Andreea Stucker thought she made a good investment when she bought a Huntington Beach, Calif., condo with her boyfriend in December 2005.
But then she and her boyfriend split up. He moved out just as the housing market crashed, leaving Stucker broken-hearted and broke.
With her own income down at least 60 percent, the real estate agent was unable to make the $4,400-a-month mortgage payments on her own, even after taking in roommates.
“I begged the bank for over seven months to grant me a loan modification to reduce my payments, because I was rapidly going through my savings,” Stucker, 34, recalled. “I ended up completing a short sale on my home, and my credit took a huge hit.”
Three years later, Stucker has mended both her heart and her credit score. She has a new husband and, “miraculously,” a new house.
Stucker is among the emerging ranks of boomerang buyers — people who bounce back from foreclosures or short sales to become homeowners again.
Generally, buyers must wait at least three years after a foreclosure or short sale to qualify for a government-backed Federal Housing Administration mortgage. It can take seven years to get a conventional loan backed by Fannie Mae or Freddie Mac.
“I think over three-fourths of these folks will take a stab at the comeback trail,” said Paul Scheper, division manager for Greenlight Financial in Irvine, Calif. “Even though some are coming off a bitter experience, most will be looking to regain the American Dream.”
Three to five people who went through a foreclosure or short sale show up each month at the Credit Counseling Service’s homeownership courses in Santa Ana, Calif., and Irvine, or as much as 20 percent of the attendees, said Sahara Garcia, the agency’s director of education. She first noticed the boomerangers in late 2011.
“They’re out there,” Garcia said.
After 31/2 years, Stucker still cries at the memory of losing her Huntington Beach condo.
She and her ex-boyfriend paid $613,000 with no money down for a two-level condo with cathedral ceilings and skylights, two bedrooms, two bathrooms and a spacious loft less than two miles from the beach.
They spent $40,000 more installing granite countertops, hardwood and travertine floors, new bathroom vanities, recessed lighting and other upgrades.
But it turns out that the real estate game isn’t just about location, location, location. It’s also about timing.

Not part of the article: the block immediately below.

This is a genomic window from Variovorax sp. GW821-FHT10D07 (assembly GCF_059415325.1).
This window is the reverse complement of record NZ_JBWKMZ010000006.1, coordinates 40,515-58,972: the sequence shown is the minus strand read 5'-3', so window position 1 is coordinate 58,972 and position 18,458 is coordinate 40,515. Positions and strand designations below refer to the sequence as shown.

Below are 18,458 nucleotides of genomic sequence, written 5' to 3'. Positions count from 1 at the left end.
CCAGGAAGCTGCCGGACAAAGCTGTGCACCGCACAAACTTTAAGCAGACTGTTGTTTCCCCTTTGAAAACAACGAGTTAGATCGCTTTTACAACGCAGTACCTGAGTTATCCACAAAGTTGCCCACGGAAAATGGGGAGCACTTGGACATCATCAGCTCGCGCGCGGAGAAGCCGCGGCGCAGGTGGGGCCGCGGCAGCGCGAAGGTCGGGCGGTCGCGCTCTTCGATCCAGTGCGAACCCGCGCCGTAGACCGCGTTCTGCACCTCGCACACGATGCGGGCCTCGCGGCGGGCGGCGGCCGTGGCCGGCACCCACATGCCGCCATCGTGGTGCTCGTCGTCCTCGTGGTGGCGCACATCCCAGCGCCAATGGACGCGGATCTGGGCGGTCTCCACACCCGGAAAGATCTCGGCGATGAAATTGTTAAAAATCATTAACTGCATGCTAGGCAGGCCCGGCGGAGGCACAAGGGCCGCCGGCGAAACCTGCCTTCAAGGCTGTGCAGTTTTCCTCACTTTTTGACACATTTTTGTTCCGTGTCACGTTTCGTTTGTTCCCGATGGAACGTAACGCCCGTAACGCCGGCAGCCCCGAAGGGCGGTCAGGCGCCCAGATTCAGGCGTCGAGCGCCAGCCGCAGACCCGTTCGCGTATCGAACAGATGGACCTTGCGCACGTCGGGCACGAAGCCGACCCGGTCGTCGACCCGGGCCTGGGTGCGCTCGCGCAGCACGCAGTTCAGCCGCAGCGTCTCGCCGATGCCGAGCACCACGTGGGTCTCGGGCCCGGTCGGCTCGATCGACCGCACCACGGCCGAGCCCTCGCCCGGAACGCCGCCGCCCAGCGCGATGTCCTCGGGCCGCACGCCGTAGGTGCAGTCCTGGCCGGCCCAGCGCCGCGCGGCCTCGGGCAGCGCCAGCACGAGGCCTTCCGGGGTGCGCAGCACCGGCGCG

By December 2005, Orange County home sales had just headed into a three-year nose dive. Home prices soon would follow.
Stucker’s income as a real estate agent dropped. Her boyfriend moved out after five months. Eventually, she depleted $29,000 in savings, then quit making house payments.
Unable to get a loan modification she could live with, Stucker sold the condo in May 2009 for $425,000 — $188,000 less than what she owed on two mortgages.
Her credit score went from 798 in December 2005 to the low 500s by May 2009.
“It was probably nine months that I fought for that home,” Stucker said. “I loved my house, and I wanted to stay.”
In hindsight, she says she should have cut her losses before dipping into her savings. But she kept thinking the market would turn around, and she’d be able to afford the home again.
“It’s like getting kicked when you’re down,” Stucker recalled. “You’re going through this awful breakup with this person you thought you had a future with, (and) your income is crap even though you’re working full time. … It was tough.”
In the nation as a whole, more than 3.4 million households potentially could qualify for an FHA loan because it’s been three years since their short sale or foreclosure.
But many people still do not have the money or sufficient credit to get a loan.
Natalie Lohrenz, the Credit Counseling Service’s director of development and counseling, said there are two types of foreclosed homeowners: those who had a bad loan they couldn’t afford, and those whose finances got nuked.
The first type couldn’t make their house payments, but still had enough income to stay on top of their other bills.
The second — because they went through a divorce, illness, job loss or business reversal — basically ended up with nothing, and trashed their credit across the board.
Stucker fits the first category, and her story serves as an example of how people can recover from a housing market wipe out.
She followed this approach: She paid her homeowner association dues. She paid her bills. She kept credit cards and car payments current.
When Stucker went from homeowner to renter, she could show the landlord everything apart from the mortgage was paid on time.
From then on, she kept her nose to the grindstone and kept paying her bills.
“Eventually, enough time passed, and I didn’t have any 60- or 90- or 180-days late on my credit,” she said. “Right before the two-year mark, I checked my credit for something else. … It had gone up more than 100 points.”
By October, after Stucker married, she and her new husband had saved enough to get an FHA loan on a four-bedroom, 2,500-square-foot house in south Huntington Beach. They paid $625,000 with 3 1/2 percent down.
Her credit score is back up to 720.
Her new home needs work. She and her husband repainted the home inside and out, removed 11 trees and fixed a leaky pool. They did much of the work themselves.
Because of the experience, Stucker thinks she’s a better real estate agent.
Clients going through their own short sales worry they’ll never be able to buy a home again. She knows what they’re going through, emotionally and financially, and shares her experience.
“In retrospect, it was a mistake to buy a house with no money down at the height of the market. But who knew it was the height of the market?” Stucker said. “(But) no matter how far you’ve fallen, there’s always up. There’s always the possibility that you can own again.”